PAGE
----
The Centralia School District consists of nine K-6 elementary schools with a diverse ethnic and socio-economic student population in California’s Orange County. With approximately 4,700 students in its schools, including 180 special day class students, the District also operates eight Child Care Centers, two State Preschool Programs, a Bright Start Pre-Kindergarten Enrichment program and two Healthy Start Centers throughout Buena Park, Anaheim and La Palma region.
In the Centralia School District’s most economically diverse schools, teachers faced the unique challenge of engaging English as a Second Language students who were often enrolled for short and inconsistent periods of time. This transient student enrollment created difficulties for educators who needed to assess their students’ English proficiency and monitor learning progress. The district needed to find an effective English Language program that could assist the teachers in their instruction of these students, track individual student progress and provide adjustable lessons based on student needs.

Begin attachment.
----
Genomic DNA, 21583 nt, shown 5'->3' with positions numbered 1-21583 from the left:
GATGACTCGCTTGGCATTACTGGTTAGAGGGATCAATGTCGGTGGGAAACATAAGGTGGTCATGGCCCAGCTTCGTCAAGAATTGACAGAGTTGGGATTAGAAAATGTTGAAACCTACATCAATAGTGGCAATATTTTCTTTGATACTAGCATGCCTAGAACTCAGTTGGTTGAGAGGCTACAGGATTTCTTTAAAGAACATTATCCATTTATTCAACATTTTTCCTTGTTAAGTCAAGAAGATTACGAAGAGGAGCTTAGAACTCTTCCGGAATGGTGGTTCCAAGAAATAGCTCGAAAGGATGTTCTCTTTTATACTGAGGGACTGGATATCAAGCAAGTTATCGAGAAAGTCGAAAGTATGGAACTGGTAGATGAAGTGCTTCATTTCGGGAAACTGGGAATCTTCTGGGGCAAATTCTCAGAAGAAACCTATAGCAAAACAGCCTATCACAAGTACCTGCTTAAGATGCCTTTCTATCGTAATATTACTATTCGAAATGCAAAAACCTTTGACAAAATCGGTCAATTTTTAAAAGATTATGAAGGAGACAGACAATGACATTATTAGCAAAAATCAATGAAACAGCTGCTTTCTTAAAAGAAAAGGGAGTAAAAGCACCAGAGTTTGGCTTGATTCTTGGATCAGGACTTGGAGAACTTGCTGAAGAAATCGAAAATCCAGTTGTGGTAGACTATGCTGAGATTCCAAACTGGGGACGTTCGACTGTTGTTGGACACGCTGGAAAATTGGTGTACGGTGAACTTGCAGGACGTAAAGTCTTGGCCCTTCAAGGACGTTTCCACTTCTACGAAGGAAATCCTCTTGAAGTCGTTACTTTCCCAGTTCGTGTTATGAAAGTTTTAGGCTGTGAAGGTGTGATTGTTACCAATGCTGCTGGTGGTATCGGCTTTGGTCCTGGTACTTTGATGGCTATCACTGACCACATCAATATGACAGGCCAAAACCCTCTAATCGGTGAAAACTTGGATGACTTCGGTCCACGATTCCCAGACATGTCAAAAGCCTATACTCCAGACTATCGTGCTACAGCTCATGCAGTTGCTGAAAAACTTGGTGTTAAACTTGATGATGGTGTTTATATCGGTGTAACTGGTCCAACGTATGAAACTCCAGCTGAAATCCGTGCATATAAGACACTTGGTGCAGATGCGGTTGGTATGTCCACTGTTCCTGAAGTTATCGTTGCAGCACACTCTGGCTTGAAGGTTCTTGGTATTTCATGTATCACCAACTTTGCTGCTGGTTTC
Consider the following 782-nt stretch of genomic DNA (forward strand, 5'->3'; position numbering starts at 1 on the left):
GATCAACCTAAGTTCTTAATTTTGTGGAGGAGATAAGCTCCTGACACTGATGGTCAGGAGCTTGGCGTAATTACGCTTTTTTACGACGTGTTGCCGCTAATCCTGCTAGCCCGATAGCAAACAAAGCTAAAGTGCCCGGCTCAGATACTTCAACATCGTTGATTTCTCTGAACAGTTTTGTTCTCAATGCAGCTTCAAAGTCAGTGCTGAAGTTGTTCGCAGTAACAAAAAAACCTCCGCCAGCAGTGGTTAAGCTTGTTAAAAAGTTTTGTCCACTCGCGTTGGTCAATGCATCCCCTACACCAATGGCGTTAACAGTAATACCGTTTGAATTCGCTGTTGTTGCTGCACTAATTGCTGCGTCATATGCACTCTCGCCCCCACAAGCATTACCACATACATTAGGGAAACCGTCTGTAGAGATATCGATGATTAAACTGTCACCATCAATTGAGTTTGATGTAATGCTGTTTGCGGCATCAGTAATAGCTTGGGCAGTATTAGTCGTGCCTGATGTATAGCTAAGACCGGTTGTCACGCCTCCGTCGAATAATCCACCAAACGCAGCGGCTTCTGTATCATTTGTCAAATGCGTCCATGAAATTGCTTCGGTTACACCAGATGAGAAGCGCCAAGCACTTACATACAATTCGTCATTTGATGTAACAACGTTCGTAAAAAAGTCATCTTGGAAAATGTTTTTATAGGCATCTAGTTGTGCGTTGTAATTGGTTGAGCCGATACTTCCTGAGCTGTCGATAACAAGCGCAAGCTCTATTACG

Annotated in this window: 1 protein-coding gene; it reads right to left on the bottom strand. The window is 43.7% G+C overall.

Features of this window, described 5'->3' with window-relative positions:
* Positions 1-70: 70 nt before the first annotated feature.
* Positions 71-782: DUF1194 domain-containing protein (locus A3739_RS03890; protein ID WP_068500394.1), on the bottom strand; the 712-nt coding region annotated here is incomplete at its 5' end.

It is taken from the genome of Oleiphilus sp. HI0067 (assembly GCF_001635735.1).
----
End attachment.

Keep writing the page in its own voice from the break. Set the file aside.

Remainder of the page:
In 2007 and 2008, Centralia School District incorporated language-learning solutions into their overall English Language curriculum, providing an immersive and personalized English learning experience for a wide range of students. Rosetta Stone®
Classroom features — such as speech analysis tools, grammar and spelling components and predefined course templates — complement instruction in the classroom and allow the diverse group of students to attain language skills at their own pace. The Centralia School District selected Rosetta Stone Classroom for these comprehensive and immersive features and for the reporting and tracking tools it offered instructors.
In 2008, after two years of implementation in three of the district’s schools, Rosetta Stone Classroom was made available in all Centralia schools. Since then, these schools have experienced notable improvement in students’ English ability and engagement in English Language instruction. In 2009, with the help of Rosetta Stone, all nine schools of the Centralia School District hit their Title III No Child Left Behind accountability targets for the first time in District history